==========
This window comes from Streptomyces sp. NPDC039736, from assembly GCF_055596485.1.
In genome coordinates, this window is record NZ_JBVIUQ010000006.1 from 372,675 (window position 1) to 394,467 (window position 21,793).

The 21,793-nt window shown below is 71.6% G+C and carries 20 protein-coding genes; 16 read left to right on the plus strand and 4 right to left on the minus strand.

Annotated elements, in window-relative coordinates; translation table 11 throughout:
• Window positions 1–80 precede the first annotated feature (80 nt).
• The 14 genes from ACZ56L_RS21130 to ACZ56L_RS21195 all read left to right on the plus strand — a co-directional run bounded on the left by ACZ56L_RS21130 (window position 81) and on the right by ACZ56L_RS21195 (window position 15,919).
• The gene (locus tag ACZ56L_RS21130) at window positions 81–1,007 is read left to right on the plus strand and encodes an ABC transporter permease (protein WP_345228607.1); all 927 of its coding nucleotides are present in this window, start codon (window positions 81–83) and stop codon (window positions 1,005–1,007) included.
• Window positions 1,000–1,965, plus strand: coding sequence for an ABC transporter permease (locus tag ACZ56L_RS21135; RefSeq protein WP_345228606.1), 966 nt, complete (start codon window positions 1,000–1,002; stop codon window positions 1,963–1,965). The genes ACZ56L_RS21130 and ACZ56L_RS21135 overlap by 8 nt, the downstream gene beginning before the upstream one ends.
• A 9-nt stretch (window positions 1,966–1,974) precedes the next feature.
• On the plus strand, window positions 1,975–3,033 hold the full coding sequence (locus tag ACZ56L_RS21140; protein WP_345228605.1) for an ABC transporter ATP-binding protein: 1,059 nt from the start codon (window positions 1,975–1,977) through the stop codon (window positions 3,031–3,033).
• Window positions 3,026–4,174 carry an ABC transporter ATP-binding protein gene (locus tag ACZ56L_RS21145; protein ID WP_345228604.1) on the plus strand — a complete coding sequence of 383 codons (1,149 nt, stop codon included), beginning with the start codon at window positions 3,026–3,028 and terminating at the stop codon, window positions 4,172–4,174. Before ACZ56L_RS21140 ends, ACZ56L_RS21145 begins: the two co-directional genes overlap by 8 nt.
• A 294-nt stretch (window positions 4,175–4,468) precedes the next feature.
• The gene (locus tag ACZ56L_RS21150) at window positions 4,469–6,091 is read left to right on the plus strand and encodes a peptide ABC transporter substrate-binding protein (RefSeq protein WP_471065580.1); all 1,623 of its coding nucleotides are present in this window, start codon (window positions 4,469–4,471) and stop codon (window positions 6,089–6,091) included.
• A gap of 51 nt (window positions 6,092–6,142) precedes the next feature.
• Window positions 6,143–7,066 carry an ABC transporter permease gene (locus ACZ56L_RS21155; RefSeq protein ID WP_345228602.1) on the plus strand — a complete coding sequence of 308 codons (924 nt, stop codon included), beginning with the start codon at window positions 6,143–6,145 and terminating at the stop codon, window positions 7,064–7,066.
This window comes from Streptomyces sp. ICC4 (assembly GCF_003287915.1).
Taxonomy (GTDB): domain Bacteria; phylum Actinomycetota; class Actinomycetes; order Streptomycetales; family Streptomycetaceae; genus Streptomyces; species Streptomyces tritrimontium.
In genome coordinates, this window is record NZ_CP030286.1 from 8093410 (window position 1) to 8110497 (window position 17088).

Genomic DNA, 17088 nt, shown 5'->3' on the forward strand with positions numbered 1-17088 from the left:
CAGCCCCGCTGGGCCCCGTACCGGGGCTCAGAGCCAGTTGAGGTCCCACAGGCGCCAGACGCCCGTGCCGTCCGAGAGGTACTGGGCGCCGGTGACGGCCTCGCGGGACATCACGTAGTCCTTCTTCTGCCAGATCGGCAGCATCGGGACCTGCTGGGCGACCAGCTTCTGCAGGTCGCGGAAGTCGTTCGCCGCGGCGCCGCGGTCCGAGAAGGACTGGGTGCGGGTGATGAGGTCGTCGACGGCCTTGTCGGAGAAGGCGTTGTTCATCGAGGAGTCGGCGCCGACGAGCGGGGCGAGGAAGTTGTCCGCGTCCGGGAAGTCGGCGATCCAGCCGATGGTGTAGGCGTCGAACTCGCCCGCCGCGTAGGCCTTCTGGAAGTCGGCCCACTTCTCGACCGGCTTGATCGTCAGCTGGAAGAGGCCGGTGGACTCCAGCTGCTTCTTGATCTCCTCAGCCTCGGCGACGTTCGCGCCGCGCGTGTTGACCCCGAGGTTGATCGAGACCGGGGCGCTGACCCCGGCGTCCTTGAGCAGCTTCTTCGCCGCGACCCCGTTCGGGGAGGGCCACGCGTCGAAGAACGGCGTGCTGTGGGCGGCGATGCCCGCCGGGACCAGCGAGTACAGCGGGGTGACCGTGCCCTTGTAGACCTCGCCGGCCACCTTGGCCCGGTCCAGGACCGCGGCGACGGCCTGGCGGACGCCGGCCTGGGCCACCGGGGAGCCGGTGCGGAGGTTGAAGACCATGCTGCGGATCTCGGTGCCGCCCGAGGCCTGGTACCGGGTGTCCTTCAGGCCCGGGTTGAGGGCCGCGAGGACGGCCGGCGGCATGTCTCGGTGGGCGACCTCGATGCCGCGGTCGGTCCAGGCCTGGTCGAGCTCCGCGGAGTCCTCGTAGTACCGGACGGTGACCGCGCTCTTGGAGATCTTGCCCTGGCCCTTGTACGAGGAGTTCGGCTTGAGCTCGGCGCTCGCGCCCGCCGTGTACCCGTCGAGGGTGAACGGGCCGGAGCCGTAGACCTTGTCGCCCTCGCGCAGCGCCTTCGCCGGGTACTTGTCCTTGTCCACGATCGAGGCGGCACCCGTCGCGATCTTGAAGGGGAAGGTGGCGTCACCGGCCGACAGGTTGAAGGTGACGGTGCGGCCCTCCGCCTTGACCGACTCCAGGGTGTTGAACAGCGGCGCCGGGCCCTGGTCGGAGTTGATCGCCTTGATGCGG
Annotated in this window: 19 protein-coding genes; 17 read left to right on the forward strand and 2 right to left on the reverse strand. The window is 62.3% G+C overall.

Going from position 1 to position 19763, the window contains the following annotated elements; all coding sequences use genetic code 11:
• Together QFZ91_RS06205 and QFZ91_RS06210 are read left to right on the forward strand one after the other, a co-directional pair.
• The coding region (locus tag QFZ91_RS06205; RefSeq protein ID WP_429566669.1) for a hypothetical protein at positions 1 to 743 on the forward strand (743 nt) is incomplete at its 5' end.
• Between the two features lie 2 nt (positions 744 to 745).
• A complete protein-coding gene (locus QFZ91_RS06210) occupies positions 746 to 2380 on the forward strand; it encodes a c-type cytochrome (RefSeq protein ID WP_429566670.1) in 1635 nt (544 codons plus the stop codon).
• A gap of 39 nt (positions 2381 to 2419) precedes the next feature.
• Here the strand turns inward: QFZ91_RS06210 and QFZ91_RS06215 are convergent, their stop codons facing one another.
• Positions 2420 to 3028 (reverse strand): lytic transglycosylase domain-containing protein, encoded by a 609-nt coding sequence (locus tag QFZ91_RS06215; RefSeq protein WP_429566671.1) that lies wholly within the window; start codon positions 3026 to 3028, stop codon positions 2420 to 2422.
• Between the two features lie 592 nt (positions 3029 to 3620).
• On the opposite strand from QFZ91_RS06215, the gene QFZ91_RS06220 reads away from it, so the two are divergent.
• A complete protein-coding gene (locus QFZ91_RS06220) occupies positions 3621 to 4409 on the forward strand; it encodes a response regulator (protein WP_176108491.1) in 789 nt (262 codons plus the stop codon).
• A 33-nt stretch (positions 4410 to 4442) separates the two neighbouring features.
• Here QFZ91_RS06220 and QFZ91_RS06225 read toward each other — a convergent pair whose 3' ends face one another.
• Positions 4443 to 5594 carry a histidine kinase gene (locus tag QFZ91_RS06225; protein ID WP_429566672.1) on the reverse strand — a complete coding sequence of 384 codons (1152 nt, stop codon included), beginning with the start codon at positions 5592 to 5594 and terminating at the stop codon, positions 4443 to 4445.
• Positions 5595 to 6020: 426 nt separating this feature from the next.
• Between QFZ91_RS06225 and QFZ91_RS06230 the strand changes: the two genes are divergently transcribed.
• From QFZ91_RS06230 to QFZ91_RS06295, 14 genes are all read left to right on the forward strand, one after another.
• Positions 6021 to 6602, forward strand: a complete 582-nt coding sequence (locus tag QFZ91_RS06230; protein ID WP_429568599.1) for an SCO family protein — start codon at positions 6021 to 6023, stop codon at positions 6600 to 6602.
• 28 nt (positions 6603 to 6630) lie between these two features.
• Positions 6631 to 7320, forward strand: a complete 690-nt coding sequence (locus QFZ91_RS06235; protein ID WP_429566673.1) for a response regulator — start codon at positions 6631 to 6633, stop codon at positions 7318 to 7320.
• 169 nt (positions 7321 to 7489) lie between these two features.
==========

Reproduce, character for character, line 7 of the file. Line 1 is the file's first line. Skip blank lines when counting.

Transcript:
• The gene (locus tag ACZ56L_RS21130) at window positions 81–1,007 is read left to right on the plus strand and encodes an ABC transporter permease (protein WP_345228607.1); all 927 of its coding nucleotides are present in this window, start codon (window positions 81–83) and stop codon (window positions 1,005–1,007) included.